A Somali living in Yemen since 1994, Mohammed Omer Haji, converted to Christianity two years ago and adopted the name “George.” He was imprisoned in January 2000 and reportedly beaten and threatened for two months by Yemeni security police, who tried to persuade him to renounce his conversion to Christianity. After he was re-arrested in May, he was formally put on trial in June for apostasy, under article 259 of Yemen’s criminal law. Haji’s release came seven weeks after he was given a court ultimatum to renounce Christianity and return to Islam, or face execution as an apostate. Apostasy is a capital offence under the Muslim laws of “sharia” enforced in Yemen.
After news of the case broke in the international press, Yemeni authorities halted the trial proceedings against Haji. He was transferred on July 17 to Aden’s Immigration Jail until resettlement could be finalized by the UNHCR, under which Haji had formal refugee status. One of the politicians who tabled a motion in July 2000 in the British House of Commons was David Atkinson. “Early Day Motion on Mohammed Omer Haji. That this House deplores the death penalty which has been issued from the Aden Tawahi Court in Yemen for the apostasy of the Somali national Mohammed Omer Haji unless he recants his Christian faith and states that he is a Muslim before the judge three times on Wednesday 12th July; deplores that Mr Haji was held in custody for the sole reason that he held to the Christian faith and was severely beaten in custody to the point of not being able to walk; considers it a disgrace that UNHCR officials in Khormaksar stated they were only able to help him if he was a Muslim; and calls on the British Government and international colleagues to make representations immediately at the highest level in Yemen to ensure Mr Haji’s swift release and long-term safety and for the repeal of Yemen’s barbaric apostate laws.”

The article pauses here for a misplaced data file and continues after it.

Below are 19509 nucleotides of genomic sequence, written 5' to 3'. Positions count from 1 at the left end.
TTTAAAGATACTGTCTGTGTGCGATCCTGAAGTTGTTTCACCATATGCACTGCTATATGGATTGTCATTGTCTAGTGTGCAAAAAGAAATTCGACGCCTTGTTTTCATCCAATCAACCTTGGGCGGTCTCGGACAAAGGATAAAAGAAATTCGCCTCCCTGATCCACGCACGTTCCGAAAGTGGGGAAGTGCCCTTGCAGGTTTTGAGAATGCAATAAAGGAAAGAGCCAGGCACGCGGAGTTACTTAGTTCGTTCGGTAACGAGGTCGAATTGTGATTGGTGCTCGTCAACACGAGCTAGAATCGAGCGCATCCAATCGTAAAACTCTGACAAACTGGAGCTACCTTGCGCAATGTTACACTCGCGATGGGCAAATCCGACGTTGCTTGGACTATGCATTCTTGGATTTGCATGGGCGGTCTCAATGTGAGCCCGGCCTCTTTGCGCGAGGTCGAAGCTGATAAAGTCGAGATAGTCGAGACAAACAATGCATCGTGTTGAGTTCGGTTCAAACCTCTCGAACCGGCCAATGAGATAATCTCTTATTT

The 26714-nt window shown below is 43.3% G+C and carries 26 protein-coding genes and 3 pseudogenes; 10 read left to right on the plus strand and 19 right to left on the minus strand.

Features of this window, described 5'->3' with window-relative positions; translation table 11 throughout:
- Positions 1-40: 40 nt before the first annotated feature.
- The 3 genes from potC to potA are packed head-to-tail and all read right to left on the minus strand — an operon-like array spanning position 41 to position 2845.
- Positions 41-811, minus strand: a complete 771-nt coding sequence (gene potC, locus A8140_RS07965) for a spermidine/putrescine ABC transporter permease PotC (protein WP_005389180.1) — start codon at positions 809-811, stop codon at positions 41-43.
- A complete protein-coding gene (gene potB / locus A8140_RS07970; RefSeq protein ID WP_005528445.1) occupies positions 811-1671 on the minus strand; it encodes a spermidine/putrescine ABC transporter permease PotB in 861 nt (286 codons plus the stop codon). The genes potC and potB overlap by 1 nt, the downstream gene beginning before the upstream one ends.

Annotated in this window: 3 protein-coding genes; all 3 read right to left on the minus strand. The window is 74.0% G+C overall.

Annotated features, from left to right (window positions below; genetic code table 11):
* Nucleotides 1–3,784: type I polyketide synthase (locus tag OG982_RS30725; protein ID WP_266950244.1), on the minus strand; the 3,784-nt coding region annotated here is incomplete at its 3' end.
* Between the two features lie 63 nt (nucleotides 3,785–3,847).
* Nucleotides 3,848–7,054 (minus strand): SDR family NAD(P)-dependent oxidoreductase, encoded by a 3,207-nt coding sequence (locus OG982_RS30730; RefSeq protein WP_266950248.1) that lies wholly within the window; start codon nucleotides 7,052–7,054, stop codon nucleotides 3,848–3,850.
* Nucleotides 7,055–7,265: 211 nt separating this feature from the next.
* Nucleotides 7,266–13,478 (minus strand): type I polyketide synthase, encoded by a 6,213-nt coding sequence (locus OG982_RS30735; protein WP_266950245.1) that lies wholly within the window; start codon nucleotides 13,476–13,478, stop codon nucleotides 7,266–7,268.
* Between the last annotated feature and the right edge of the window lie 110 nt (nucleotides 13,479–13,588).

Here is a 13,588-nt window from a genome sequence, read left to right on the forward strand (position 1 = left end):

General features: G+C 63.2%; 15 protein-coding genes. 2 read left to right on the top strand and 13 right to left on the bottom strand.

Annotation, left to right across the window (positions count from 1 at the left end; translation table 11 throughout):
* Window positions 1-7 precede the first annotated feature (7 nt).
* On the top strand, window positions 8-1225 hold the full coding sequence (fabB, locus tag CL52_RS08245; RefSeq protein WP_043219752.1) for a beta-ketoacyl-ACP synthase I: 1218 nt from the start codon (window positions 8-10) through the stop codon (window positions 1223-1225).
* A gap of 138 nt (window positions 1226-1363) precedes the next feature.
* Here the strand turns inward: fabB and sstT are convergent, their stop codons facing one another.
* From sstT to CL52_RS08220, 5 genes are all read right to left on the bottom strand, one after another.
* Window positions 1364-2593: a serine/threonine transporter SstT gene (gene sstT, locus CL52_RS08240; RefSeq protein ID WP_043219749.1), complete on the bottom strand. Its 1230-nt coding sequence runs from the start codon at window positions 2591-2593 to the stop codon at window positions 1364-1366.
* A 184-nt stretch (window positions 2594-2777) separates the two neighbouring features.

Amnesty International adopted Haji as a prisoner of conscience in an “urgent action” release on July 11,2000 concluding that he was “detained solely on account of his religious beliefs”. The government of New Zealand accepted Haji and his family for emergency resettlement in late July after negotiations with the Geneva headquarters of the United Nations High Commissioner for Refugees (UNHCR).
However, charges of apostasy, unbelief, blasphemy and heresy, whether upheld or not, clearly go against several articles in UDHR of 1948, and the legally binding International Covenant on Civil and Political Rights [ICCPR] of 1966, to which 147 states are signatories.
General comment No 22, adopted by the UN Human Rights Commission at its 48th session (1993) (HRI/GEN/1/Rev.6 of 22 May 2003, pp.155-56) declares:
Article 18 protects theistic, non-theistic and atheistic beliefs, as well as the right not to profess any religion or belief. The term “belief” and “religion” are to be broadly construed.